As I near the end of my tenure as editor-in-chief of Academic Medicine, I have mixed emotions—a sense of relief that, after this editorial, the pressures of writing a monthly editorial will be lifted; a sense of loss that I will no longer have the regular opportunity to interact with the leaders of medical education and academic health centers; and a sense of gratitude for the privilege of leading the most-cited health professions education journal in the United States. As editor-in-chief, the editorials I have written have often led to invitations to speak at national and international conferences, and I have benefited from those visits in many ways. I have met some of the most creative and eloquent health education leaders in the world and developed friendships that have stimulated my thinking, enriched my life and work, and hopefully will continue beyond my time as editor-in-chief of the journal.
The travel associated with my visits and presentations has come with its own set of surprises and memories. During a plane trip after speaking at a medical school graduation, I responded to a call for emergency care. The flight was from Hawaii to Los Angeles, and the emergency occurred over open water with no options for landing for 3 hours. The stress of caring for a dying passenger without adequate knowledge of the nature of the problem was probably not unlike what a medical student or intern experiences on a regular basis, and I was reminded of how important our role as educators is. Opening the airline’s emergency medical box surrounded by the curious eyes of the flight attendants and passengers, I felt like I was on a stage not unlike the stage I had spoken from as graduation speaker. But the stakes were much higher, and my preparation was less organized. I realized, as I unpacked the intravenous fluids, that I was unfamiliar with the specific placement of connectors and types of catheters that were enclosed. Fortunately, a paramedic was there on the plane to help me and make me look good as they always do, and our patient responded well to our treatment. A few years ago, I wrote about that experience of high-altitude emergency care to begin one of my editorials1 because I have found that integrating stories of actual events into my editorials makes them more memorable, nuanced, and real.
On other flights, there have been less serious disruptions of my intent to retreat into a book or solve the problems of the world. I remember being seated next to a teenaged Mormon missionary, about to go overseas on a mission, who decided to turn his religious zeal on me for the next 5 hours. I pretended to read, closed my eyes, and even held my head—all to no avail. You can’t really shut the door on a missionary when he is sitting next to you, and so I looked him in the eye and we began a serious exploration of God and salvation. Nor could I ignore the cute 6-year-old girl who was flying for the first time and accompanied by a teenaged au pair. The 6-year-old was seated next to me on her way from Europe to Arizona to visit her parents. Five minutes after takeoff, her cheeks ballooned, she looked up at me, and then she vomited all over my shirt and pants. There was also a flight with a 300-pound woman from Detroit sitting next to me on a small plane who could not fit into her aisle seat and plastered me against the window as she filled half of my seat.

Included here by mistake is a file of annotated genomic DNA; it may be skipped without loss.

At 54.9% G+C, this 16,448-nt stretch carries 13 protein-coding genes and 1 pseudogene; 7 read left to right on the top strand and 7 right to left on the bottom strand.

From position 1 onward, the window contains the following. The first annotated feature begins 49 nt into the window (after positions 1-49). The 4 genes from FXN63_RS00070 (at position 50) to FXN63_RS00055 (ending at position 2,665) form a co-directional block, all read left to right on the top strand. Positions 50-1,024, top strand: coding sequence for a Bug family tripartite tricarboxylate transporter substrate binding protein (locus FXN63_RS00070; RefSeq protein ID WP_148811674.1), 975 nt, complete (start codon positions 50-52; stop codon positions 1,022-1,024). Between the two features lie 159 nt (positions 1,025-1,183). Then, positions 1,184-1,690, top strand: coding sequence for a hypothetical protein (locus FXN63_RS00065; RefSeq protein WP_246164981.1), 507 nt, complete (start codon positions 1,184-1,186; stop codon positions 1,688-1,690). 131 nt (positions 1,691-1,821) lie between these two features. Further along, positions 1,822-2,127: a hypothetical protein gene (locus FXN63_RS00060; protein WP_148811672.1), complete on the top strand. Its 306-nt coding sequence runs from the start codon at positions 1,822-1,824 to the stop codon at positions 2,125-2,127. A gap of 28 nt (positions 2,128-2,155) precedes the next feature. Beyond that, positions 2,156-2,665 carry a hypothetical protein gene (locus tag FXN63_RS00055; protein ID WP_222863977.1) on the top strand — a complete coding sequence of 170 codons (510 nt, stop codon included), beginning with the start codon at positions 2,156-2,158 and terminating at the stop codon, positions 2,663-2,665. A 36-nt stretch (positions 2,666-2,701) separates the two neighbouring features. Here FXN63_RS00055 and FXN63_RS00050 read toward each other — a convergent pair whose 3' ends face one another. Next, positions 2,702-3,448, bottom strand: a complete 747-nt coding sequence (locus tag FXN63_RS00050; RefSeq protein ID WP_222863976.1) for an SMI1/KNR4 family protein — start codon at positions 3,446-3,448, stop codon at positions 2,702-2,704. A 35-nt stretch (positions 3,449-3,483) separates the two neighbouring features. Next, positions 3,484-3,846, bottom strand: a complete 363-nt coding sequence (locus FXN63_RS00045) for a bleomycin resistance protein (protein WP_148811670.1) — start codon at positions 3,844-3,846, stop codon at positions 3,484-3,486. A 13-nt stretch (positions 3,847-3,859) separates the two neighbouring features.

While each of these surprises elicited an initial groan, they led to unexpected outcomes. The teenaged missionary became interested in medicine as I diverted the conversation away from God to a night in the emergency room, and he actually wanted to hear my stories rather than tell me his. The little girl got over her vomiting quickly and slept for most of the trip, while the au pair helped me clean my clothes and entertained me with stories of her life as a traveling babysitter. And the woman from Detroit apologized profusely about taking up part of my seat, and we turned out to have a common public health research interest and planned a joint research study during the trip. My point here is that I have learned not to judge a situation or person based on first impressions, and if I can do that, my eyes can be opened to worlds I had not known existed and possibilities I had not considered. This has also been true of the thousands of articles submitted to the journal that I read during my tenure as editor-in-chief; they made me aware of creative ideas and innovative projects that I had never imagined. That has indeed been a blessing.
When people ask me why I would leave my editor-in-chief job—a job that is stimulating and influential and that I clearly love—I think of the visits I have made and articles I have read and realize that the job is a double-edged sword, with one edge being the excitement of new adventures and the chance to be of service and the other edge being the toll of time and energy the job can take. Eventually, we can all get worn down, even by jobs we love.
After 84 editorials, I feel that I have covered most of the important topics in medical education at least once and in some cases multiple times. I am sure that our new editor-in-chief, Dr. Laura Roberts, will provide a fresh perspective on our perennial topics and identify new ones. I also did not want to burn out Al Bradford, whom I think of as my personal editor, who worked with me on all 84 editorials and kept me out of trouble politically while helping me communicate my ideas. Al has the perfect, delicate touch to improve my writing while protecting my ego. “What you are doing is not wrong,” he would say as he corrected a phrase that I had written, “it’s just not right.” If you have enjoyed my editorials, it is in large part due to Al’s efforts to make them clear and precise, and I thank him for his steadfast support.